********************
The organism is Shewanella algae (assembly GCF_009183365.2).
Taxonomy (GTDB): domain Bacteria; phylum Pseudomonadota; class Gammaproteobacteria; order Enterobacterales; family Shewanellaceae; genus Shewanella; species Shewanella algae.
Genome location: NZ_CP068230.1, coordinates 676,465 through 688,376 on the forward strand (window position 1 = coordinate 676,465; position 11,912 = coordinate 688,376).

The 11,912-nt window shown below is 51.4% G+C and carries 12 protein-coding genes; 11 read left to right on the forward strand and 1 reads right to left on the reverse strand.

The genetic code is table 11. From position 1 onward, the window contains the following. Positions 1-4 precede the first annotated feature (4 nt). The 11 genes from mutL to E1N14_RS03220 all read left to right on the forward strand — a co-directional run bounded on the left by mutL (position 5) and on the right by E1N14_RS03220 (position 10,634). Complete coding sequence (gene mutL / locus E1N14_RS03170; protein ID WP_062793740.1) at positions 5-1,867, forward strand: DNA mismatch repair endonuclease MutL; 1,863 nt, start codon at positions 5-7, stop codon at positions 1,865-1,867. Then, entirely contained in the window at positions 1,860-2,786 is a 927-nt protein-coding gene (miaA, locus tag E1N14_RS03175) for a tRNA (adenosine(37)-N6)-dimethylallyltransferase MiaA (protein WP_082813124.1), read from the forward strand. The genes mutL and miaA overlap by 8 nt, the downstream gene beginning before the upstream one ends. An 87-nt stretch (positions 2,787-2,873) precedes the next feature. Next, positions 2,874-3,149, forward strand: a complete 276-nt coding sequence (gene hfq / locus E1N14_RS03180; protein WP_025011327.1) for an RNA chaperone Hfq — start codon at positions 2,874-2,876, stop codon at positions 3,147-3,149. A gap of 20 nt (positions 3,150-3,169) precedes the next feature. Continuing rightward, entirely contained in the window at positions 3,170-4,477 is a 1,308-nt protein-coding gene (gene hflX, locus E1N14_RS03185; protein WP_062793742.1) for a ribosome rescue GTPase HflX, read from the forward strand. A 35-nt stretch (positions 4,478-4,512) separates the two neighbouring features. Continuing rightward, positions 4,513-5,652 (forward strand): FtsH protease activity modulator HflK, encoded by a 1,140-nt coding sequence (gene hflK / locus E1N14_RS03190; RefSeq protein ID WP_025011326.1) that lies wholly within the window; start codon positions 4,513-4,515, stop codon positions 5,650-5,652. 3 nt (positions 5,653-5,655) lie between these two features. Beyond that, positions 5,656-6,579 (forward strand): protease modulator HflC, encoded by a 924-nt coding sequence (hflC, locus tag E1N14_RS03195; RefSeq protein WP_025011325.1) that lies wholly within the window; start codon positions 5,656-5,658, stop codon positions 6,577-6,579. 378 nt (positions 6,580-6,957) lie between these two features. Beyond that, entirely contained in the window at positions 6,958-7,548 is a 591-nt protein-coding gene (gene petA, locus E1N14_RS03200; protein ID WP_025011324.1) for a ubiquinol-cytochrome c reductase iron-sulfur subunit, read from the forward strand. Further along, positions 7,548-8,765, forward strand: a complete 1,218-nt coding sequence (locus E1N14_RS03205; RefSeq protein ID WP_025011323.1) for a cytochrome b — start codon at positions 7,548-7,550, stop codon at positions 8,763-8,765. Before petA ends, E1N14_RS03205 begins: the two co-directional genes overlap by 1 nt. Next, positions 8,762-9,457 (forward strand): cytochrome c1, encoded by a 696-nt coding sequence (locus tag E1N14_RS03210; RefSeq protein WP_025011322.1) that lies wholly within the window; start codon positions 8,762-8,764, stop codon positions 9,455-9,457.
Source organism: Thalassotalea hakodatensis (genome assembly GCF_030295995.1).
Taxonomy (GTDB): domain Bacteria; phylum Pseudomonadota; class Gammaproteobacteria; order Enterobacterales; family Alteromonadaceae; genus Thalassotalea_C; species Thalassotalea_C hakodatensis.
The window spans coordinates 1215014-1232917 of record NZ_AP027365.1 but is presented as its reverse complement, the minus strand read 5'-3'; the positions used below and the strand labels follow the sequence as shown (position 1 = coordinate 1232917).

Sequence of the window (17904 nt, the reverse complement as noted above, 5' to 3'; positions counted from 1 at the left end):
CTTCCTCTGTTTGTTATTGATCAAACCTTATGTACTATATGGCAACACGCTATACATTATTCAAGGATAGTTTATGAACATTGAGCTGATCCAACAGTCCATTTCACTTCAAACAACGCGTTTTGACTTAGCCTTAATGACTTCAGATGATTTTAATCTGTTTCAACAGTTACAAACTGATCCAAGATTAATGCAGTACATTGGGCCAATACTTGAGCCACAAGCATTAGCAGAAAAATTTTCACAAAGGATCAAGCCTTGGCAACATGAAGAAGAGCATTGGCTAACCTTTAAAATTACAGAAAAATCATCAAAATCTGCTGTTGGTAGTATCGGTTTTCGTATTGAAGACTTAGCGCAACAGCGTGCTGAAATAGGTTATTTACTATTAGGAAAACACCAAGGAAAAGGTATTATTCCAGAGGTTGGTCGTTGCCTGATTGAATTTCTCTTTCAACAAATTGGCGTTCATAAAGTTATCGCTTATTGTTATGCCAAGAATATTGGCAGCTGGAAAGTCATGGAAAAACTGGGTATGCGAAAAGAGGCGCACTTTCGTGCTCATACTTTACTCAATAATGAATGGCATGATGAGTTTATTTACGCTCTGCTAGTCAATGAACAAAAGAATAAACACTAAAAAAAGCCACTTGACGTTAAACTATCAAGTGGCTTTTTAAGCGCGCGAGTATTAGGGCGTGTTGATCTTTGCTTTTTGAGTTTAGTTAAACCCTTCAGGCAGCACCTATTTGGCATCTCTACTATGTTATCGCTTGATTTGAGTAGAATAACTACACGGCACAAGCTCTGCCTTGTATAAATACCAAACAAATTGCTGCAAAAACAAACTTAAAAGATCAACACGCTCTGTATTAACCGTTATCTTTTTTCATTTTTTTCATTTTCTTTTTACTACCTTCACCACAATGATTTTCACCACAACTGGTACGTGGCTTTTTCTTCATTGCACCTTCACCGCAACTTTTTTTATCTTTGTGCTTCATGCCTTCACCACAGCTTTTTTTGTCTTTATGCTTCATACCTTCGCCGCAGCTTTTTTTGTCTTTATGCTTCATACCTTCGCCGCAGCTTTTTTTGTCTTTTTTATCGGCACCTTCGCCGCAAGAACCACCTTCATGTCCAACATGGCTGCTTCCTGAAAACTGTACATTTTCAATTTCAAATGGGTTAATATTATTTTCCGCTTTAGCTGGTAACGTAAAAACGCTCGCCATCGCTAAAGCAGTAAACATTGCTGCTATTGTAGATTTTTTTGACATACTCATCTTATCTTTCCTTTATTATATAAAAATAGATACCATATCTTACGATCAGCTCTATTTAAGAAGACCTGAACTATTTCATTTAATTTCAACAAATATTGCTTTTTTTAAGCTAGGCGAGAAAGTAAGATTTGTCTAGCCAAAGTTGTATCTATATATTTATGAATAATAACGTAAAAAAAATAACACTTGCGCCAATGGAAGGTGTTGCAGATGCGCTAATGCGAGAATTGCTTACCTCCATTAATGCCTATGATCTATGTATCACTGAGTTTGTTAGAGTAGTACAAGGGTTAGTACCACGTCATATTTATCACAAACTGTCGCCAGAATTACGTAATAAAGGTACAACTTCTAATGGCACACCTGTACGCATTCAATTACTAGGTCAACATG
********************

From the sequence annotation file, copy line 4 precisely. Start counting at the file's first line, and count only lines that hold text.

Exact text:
The 11,912-nt window shown below is 51.4% G+C and carries 12 protein-coding genes; 11 read left to right on the forward strand and 1 reads right to left on the reverse strand.